Protests and appeals of petitioner and his fellow Negro firemen, addressed to the Railroad and the Brotherhood, in an effort to secure relief and redress, have been ignored. Respondents have expressed their intention to enforce the agreement of February 18, 1941, and its subsequent modifications. The Brotherhood has acted and asserts the right to act as exclusive bargaining representative of the firemen's craft. It is alleged that, in that capacity, it is under an obligation and duty imposed by the Act to represent the Negro firemen impartially and in good faith; but instead, in its notice to and contracts with the railroads, it has been hostile and disloyal to the Negro firemen, has deliberately discriminated against them, and has sought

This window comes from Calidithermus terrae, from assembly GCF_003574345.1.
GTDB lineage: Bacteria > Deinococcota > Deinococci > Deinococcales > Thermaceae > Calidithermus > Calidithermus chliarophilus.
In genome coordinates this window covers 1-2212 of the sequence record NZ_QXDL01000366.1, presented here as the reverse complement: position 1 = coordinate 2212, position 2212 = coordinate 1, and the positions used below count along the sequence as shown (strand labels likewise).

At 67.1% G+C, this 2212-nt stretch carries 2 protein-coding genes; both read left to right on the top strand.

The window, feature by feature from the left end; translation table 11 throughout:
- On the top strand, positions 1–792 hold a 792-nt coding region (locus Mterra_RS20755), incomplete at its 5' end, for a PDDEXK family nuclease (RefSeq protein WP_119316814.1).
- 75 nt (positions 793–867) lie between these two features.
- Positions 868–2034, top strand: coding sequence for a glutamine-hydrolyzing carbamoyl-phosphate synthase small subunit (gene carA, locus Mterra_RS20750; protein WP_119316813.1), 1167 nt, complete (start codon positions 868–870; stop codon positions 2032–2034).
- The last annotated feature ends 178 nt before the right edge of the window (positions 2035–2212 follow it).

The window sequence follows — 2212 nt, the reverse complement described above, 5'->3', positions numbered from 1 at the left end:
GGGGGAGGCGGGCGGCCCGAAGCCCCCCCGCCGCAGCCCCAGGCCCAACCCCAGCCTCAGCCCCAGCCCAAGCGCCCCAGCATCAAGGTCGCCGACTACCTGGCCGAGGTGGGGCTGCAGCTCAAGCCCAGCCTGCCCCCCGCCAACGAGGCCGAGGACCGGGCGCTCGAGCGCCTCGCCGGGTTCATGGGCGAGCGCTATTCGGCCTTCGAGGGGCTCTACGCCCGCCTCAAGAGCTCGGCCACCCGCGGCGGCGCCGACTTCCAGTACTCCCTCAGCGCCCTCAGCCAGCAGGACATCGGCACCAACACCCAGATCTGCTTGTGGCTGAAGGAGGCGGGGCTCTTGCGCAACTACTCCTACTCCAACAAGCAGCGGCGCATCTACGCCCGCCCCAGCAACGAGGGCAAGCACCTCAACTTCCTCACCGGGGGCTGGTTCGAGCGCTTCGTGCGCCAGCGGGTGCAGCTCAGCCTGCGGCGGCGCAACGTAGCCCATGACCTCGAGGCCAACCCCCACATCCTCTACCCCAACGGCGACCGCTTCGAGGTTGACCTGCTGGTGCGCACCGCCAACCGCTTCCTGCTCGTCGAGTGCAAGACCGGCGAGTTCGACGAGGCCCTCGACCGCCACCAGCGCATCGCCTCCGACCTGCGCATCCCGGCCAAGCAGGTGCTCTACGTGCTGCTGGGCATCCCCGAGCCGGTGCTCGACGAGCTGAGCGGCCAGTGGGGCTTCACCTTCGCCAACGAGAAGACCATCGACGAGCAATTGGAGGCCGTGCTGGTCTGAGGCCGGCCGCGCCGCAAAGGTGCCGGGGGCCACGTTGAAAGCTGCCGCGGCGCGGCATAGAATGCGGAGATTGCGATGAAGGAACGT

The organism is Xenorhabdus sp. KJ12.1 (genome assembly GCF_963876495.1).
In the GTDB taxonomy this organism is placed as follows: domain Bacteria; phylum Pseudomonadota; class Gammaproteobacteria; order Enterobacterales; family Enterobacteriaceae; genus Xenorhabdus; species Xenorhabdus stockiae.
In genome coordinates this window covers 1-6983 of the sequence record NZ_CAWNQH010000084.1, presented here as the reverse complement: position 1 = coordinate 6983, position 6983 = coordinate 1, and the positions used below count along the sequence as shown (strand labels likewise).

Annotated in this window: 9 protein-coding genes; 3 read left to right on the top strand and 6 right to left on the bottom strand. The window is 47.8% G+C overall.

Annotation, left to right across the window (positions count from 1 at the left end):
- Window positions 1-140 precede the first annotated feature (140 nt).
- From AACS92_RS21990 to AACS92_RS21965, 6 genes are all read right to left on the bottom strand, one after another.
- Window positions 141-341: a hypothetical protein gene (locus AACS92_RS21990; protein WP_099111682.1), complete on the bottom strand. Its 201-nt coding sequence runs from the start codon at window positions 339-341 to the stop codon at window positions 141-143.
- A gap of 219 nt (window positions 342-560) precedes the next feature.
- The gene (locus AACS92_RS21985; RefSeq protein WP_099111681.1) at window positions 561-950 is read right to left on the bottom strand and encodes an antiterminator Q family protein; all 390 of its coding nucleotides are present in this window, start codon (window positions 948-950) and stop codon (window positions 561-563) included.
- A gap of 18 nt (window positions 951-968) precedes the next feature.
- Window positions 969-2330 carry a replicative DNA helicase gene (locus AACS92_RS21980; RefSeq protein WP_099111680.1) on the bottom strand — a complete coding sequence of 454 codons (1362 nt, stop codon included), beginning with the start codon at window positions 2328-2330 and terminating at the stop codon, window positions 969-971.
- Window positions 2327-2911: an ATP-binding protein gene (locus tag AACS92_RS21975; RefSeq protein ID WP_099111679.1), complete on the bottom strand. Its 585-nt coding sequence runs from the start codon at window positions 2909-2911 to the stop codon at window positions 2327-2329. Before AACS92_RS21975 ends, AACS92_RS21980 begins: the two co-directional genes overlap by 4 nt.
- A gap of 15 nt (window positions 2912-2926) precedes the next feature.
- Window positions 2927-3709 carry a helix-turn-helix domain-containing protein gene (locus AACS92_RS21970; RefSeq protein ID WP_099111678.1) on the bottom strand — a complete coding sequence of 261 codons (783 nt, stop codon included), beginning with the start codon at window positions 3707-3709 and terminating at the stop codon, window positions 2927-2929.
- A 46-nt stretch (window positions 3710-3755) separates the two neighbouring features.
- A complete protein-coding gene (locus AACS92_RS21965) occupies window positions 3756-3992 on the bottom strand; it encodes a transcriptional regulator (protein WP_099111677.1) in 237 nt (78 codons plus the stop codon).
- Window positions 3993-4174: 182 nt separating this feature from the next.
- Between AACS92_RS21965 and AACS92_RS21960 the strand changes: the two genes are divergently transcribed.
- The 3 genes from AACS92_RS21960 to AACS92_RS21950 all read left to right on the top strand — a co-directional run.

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to deprive them of their seniority rights and to drive them out of employment in their craft, all in order to create a monopoly of employment for Brotherhood members.

The bill of complaint asks for discovery of the manner in which the agreements have been applied and in other respects; for an injunction against enforcement of the agreements made between the Railroad and the Brotherhood; for an injunction against the Brotherhood and its agents from purporting to act as representative of petitioner and others similarly situated under the Railway Labor Act, so long as the discrimination continues, and so long as it refuses to give them notice and hearing with respect to proposals affecting their interests;...